Summary of Northern Iceland

The first week of the season is over and the fishing has been pretty good in most places. At this time, it is mainly sea trout that anglers aim for, but there is also some fishing for brown trout and Arctic char. This is the time for the big sea trout, but they have recovered differently from their winter stay in the river. Below are summaries of the main rivers in the Northern part Iceland. 

River Litlaá – The same group that has been in the past few years, opened the river. Anglers were lucky with the weather and the fishing was good for these two and a half days. The total catch was 117 fish, mostly brown trout, but also few sea trout and Arctic char. The biggest ones were over 80 cm, a few close to 70 cm but most around 60 cm. 

Angler with a nice brown trout from river Litlaá

River Brunná – Somewhat further, east of river Litluá, is the river Brunná. There was a group of friends opening and catching fish both in river Brunná and also river Sandá with which the former merges. When we heard from them, they had landed 16 fish, including sea trout and Arctic char. In the fairly colored Sandá, they caught a few beautiful fish, well kept and the biggest one was 81 cm. The next biggest was 72 cm and most were about 60 cm. Most of the char were caught in river Brunná.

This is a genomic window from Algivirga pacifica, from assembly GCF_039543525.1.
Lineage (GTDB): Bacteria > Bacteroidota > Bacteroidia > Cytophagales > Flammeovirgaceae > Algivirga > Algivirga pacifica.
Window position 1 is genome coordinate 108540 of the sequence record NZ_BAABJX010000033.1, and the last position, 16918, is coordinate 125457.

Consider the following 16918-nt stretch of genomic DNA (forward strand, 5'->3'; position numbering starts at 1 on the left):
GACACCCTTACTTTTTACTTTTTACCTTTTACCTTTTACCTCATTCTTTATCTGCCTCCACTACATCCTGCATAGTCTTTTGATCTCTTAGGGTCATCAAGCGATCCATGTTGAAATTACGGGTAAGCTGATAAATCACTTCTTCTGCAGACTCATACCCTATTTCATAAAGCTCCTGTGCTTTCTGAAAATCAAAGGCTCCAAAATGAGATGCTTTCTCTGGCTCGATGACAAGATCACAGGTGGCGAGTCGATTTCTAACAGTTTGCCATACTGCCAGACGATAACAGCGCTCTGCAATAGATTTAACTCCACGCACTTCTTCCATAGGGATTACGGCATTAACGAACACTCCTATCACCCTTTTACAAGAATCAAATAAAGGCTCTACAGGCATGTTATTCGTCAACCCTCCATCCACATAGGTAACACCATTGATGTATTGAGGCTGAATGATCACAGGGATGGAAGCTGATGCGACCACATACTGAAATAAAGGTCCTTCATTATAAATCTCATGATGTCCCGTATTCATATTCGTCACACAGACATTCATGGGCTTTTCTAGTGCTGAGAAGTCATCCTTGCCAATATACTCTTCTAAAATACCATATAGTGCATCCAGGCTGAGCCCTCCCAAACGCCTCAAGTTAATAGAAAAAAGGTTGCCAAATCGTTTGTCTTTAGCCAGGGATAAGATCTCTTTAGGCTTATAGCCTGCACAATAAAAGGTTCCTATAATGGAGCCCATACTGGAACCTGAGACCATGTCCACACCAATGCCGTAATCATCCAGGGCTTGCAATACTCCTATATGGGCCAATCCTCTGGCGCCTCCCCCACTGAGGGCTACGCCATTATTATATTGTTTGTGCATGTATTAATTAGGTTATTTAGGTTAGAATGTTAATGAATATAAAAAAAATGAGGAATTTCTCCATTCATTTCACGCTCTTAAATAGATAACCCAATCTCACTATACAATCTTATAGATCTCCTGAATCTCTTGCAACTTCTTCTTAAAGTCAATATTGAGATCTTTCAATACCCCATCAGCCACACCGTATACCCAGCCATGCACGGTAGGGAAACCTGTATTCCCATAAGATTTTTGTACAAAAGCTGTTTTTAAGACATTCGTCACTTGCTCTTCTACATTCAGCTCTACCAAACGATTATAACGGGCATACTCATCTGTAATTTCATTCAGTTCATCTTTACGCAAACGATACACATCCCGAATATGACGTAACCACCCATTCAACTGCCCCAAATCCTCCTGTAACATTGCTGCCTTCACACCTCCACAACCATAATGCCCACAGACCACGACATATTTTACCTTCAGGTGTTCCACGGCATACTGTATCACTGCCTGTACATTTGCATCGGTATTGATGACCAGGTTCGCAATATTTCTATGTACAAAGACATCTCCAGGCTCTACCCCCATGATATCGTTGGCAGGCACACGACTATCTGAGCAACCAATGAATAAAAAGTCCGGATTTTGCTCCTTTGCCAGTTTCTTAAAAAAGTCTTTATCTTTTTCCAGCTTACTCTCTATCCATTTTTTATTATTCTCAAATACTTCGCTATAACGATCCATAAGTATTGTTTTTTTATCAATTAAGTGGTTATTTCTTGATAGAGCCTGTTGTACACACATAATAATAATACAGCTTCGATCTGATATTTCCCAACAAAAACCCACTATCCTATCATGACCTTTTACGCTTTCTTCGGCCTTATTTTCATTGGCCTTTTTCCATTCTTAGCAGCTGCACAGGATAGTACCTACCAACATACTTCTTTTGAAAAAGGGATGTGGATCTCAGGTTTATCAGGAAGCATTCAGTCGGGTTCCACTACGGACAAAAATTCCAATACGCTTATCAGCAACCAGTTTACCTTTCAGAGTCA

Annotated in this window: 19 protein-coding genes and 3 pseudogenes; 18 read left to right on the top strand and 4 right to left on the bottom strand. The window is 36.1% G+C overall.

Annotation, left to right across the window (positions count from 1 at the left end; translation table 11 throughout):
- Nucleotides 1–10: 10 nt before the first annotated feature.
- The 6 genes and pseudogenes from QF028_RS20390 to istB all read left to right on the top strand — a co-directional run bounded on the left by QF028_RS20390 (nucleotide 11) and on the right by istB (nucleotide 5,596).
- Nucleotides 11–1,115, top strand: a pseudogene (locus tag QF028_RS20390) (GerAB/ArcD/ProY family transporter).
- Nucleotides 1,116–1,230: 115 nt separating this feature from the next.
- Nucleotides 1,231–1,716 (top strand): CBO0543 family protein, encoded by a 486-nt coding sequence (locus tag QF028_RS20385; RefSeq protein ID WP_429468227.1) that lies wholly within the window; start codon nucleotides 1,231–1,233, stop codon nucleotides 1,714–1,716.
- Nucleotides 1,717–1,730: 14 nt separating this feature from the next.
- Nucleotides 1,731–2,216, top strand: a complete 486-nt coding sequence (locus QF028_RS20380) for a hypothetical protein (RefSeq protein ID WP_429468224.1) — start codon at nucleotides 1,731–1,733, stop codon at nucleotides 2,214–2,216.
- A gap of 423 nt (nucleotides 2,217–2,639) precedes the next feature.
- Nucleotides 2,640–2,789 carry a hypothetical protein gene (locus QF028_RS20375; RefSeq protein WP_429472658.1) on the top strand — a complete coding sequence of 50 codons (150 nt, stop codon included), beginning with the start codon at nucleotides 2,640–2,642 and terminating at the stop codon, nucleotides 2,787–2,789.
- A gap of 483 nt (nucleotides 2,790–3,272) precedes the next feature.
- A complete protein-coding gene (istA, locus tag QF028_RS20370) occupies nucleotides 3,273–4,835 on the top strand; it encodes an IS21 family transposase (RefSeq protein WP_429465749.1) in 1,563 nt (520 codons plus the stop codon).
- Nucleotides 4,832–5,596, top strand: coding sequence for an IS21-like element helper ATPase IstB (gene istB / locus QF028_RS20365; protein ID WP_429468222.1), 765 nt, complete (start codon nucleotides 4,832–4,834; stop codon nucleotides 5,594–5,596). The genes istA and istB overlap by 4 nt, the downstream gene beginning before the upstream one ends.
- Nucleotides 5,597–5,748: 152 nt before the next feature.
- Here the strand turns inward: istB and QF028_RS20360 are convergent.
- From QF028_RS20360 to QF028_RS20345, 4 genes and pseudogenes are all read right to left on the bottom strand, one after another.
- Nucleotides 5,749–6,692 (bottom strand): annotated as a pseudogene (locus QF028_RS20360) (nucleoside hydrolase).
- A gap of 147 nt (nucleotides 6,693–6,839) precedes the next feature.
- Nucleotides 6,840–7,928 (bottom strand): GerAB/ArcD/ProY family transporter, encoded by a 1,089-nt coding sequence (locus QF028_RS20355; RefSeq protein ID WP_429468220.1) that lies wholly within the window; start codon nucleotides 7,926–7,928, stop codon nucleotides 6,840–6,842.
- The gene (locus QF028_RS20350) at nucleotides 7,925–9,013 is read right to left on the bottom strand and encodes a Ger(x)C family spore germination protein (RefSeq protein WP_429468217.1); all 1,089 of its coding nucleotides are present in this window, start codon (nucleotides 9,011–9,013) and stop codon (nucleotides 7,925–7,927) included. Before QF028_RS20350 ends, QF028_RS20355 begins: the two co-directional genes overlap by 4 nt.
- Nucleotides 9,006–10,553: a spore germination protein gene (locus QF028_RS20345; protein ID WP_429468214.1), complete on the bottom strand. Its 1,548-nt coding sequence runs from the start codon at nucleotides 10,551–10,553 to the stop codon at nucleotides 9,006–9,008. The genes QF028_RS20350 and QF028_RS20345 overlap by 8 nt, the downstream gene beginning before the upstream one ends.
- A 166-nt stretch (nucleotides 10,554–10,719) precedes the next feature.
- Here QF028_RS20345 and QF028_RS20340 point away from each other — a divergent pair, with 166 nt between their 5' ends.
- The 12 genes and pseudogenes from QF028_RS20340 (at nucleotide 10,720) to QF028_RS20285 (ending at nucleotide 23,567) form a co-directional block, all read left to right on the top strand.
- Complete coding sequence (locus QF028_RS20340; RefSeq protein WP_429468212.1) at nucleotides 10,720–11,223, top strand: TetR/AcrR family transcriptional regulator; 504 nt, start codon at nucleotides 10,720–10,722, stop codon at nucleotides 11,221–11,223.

Laxá in Aðaldal – There, several guides opened the areas of Syðra-Fjall and Presthvammur. The conditions were demanding and more difficult than in the neighboring rivers. However, this hopeful group of guides managed to land 15 brown trout the first day, up to 63 cm. 

A nice sea trout from the river Eyjafjarðará

River Eyjafjarðará – Anglers did not have high hopes of being able to fish in river Eyjafjarðará during the first days of April, as everything was covered in snow. But a long period of warm weather changed that and the fishing has been at its best. Over the first week, about 60 fish have been caught, mainly sea trout, but a few Arctic char as well. The biggest sea trout yet are 85, 83 and 81 cm.  It has come as a surprise how well kept the sea trout are, some even considered “fatty”. It would be interesting to know the reason for that? 

Summary based on sources from Hauki Jónssyni, Ísaki Matthíassyni, Benjamín Bergssyni og Kristni Þ. Halldórssyni.